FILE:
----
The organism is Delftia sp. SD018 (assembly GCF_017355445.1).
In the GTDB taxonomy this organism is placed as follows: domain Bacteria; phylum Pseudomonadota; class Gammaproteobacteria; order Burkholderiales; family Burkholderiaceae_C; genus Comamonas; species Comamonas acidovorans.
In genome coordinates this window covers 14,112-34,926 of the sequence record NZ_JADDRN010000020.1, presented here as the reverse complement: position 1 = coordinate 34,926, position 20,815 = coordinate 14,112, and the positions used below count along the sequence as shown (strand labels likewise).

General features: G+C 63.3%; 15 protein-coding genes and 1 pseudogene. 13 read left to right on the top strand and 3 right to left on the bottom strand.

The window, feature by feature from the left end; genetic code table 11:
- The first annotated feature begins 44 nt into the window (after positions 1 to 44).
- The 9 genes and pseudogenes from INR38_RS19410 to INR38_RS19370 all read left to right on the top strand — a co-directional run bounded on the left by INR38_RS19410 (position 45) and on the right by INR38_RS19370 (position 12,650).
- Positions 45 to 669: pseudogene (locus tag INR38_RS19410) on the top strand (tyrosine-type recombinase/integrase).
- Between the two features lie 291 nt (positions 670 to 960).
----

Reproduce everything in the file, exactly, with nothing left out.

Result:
The organism is Delftia sp. SD018 (assembly GCF_017355445.1).
In the GTDB taxonomy this organism is placed as follows: domain Bacteria; phylum Pseudomonadota; class Gammaproteobacteria; order Burkholderiales; family Burkholderiaceae_C; genus Comamonas; species Comamonas acidovorans.
In genome coordinates this window covers 14,112-34,926 of the sequence record NZ_JADDRN010000020.1, presented here as the reverse complement: position 1 = coordinate 34,926, position 20,815 = coordinate 14,112, and the positions used below count along the sequence as shown (strand labels likewise).

General features: G+C 63.3%; 15 protein-coding genes and 1 pseudogene. 13 read left to right on the top strand and 3 right to left on the bottom strand.

The window, feature by feature from the left end; genetic code table 11:
- The first annotated feature begins 44 nt into the window (after positions 1 to 44).
- The 9 genes and pseudogenes from INR38_RS19410 to INR38_RS19370 all read left to right on the top strand — a co-directional run bounded on the left by INR38_RS19410 (position 45) and on the right by INR38_RS19370 (position 12,650).
- Positions 45 to 669: pseudogene (locus tag INR38_RS19410) on the top strand (tyrosine-type recombinase/integrase).
- Between the two features lie 291 nt (positions 670 to 960).